The countdown is nearing its end – the MTNA Conference will begin in only a couple of days! I opted not to participate in either of the special Saturday sessions this year, but I plan to attend the opening keynote address by Van Cliburn on Saturday evening. I copied the Daily Schedule from the MTNA Conference page and have been scrutinizing the 30 pages on my computer screen, trying to determine which sessions I want to attend. 🙂 I’m glad that there are so many fabulous options, but it sure does make for some difficult decisions!
Here are some of the sessions that look especially interesting to me:
1. TCW Resources: How to Make Music Lessons the Highlight of Your Studentsâ€™ Week
Come see innovative games and materials to liven up and organize your studio. Compete for prizes in this energetic workshop! Youâ€™ll be amazed at the fun you and your students are missing!
2. Recharge Your Studio: Fresh Ideas to Jump-Start Group Teaching
This session will present new ideas in a variety of group teaching formats including games, performance practice, music appreciation and music theory. Video clips and live demonstrations will be used to illustrate each segment.
3. FJH Music Company: Balancing Your Studentsâ€™ Repertoire Portfolio for Success in the Studio
Helen Marlais and Kevin Olson will present the tools and the materials for selecting repertoire. The session will introduce Marlaisâ€™s new series The Festival Collection. Olson and Marlais will also present their new Sight Reading & Rhythm Every Day series.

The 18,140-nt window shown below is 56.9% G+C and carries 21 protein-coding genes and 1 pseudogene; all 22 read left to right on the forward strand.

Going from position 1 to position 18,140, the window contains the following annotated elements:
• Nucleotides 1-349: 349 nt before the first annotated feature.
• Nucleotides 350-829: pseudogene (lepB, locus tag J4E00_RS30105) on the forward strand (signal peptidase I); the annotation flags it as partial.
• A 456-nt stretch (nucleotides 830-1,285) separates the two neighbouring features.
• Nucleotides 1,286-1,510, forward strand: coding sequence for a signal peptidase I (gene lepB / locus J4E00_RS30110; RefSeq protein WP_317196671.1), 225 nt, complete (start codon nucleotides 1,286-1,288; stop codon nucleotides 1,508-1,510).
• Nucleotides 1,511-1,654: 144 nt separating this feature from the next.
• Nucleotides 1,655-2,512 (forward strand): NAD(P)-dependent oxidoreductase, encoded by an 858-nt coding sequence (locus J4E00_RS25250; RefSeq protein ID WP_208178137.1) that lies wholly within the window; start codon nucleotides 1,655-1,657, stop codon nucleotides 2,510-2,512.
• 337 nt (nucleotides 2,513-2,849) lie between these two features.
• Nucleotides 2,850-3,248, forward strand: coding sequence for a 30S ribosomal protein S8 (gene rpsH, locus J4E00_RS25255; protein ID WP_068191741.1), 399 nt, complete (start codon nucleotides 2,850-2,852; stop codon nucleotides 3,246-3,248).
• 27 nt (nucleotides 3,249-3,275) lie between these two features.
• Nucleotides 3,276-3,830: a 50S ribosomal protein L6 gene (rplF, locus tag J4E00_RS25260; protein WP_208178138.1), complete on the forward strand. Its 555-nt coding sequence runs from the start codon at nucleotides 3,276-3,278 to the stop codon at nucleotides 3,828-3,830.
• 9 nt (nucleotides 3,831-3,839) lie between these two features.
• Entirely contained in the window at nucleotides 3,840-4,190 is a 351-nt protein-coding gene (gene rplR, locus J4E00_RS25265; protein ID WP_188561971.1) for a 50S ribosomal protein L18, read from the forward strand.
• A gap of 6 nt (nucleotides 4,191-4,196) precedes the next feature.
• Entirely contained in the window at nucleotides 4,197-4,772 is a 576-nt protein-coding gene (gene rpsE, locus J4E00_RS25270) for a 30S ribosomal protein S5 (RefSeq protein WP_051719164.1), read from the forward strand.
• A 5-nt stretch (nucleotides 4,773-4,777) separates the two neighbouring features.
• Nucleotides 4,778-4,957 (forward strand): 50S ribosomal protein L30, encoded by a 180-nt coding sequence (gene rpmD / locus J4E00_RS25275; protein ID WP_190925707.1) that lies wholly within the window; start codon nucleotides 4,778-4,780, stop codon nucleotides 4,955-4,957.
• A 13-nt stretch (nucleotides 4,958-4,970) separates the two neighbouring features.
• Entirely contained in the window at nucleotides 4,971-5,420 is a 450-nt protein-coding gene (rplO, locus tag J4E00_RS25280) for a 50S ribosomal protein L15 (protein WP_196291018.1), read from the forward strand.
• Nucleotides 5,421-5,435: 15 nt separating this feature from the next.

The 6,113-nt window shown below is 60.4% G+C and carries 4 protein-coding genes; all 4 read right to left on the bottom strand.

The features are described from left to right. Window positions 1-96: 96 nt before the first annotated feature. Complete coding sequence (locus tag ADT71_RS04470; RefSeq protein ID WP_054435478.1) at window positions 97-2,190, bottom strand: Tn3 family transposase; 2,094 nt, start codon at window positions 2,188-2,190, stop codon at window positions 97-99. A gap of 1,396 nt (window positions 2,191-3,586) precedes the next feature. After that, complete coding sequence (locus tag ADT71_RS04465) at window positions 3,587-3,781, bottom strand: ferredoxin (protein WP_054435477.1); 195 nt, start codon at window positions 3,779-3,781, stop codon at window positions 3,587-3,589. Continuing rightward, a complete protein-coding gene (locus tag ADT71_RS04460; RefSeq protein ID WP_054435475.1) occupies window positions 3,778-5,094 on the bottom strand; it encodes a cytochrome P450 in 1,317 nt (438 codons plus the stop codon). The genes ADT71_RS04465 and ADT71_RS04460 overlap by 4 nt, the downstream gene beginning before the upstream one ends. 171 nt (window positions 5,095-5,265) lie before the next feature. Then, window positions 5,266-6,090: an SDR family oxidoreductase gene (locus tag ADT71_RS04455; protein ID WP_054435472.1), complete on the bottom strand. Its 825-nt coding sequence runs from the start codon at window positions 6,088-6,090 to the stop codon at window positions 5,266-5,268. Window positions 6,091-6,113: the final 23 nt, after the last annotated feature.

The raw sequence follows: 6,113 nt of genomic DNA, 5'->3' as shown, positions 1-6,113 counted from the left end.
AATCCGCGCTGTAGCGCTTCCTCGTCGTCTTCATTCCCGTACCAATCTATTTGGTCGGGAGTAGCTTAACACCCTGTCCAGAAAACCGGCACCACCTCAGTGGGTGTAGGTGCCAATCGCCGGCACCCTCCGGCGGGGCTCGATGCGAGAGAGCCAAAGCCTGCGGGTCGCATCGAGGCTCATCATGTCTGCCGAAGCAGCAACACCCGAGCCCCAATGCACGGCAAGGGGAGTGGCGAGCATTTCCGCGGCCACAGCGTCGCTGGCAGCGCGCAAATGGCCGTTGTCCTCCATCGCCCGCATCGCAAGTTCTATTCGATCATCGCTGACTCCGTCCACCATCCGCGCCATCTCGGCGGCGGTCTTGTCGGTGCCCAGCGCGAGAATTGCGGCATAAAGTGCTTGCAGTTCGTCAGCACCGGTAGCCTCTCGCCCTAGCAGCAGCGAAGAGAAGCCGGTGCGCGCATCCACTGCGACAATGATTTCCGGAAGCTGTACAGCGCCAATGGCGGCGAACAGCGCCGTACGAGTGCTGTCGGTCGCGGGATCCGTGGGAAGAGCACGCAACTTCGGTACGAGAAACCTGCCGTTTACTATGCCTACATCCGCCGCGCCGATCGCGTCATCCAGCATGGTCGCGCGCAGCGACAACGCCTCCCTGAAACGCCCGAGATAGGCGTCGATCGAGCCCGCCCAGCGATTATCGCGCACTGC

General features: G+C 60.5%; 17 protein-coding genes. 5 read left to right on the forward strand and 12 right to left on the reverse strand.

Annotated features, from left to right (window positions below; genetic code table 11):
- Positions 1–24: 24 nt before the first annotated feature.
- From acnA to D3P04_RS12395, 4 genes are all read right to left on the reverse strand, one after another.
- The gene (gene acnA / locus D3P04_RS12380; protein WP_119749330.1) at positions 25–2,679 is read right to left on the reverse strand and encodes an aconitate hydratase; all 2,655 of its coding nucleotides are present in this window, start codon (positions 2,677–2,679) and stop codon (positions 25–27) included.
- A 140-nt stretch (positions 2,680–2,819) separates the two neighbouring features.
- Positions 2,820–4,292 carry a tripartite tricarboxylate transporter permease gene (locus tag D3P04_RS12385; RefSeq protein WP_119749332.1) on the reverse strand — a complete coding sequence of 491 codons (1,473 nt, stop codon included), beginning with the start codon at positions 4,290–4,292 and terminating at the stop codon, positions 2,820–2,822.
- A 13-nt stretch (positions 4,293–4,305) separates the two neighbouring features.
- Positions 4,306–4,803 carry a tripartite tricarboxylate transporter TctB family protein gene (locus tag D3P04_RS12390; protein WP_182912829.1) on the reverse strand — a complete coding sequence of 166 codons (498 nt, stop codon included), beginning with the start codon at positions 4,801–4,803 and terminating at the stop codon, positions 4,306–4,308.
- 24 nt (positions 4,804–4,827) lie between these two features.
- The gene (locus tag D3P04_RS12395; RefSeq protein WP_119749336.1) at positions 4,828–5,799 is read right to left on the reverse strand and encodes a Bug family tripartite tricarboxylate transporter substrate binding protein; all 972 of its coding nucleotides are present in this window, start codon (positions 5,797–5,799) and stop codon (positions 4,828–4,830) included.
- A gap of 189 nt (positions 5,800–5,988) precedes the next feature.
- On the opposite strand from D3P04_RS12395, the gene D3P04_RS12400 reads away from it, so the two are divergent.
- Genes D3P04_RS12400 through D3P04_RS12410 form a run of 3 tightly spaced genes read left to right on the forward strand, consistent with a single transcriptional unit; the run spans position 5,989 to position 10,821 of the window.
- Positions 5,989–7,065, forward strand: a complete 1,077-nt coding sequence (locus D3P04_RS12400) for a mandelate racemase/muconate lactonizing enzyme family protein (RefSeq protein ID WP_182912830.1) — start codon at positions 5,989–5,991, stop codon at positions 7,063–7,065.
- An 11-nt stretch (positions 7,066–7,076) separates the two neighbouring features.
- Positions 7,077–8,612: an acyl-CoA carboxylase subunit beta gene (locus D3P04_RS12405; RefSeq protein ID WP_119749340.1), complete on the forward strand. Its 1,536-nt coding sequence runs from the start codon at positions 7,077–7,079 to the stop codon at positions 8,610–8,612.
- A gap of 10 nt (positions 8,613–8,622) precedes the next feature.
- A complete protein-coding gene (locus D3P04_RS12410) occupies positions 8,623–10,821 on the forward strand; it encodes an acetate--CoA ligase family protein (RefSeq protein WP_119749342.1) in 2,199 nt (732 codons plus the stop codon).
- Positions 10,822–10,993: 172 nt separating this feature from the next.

4. What Students are Doing When You are Not Looking: Evaluation of Effectiveness in Student Practice
This session will explore what students do in their personal practice session. It will focus on how effectively students use the practice tools theyâ€™re given and how teachers might help students make better decisions.
5. A Conceptual Approach to Memorizing and Improvising
Transform a studentâ€™s memory by an engaging process that utilizes improvisation at each of four memorization steps. Patterns and analysis come alive! View student demos and try out the process that develops aural, analytic and motor memories.
6. Whoâ€™s in Charge Here: The Left Brain, the Right Brain and Making Music
Different aspects of musical skill reside in each brain hemisphere. Each of us has a dominant hemisphere. What does this mean for the study of music? How do we integrate the two hemispheres to become better musicians?
7. Podcasting: A New Way to Put Lessons, Performances and Lectures into the Ears of a Worldwide, Mobile Audience
Podcasting offers educators and students opportunities to be heard by their peers and by audiences around the world. Learn how to host your own podcast and give your students and their performances global exposure.
There are plenty more great looking sessions, so I know I won’t be able to attend everything that looks appealing…but I plan to post notes from each of the sessions I attend, so check back throughout the conference for more details and little nuggets of teaching wisdom!
Also, if any of you are attending the conference and would be interested in writing a review of the sessions you attend to be included here on Music Matters Blog, just send me an e-mail and let me know. I’m sure those who are unable to attend would enjoy reading some of the highlights from the conference.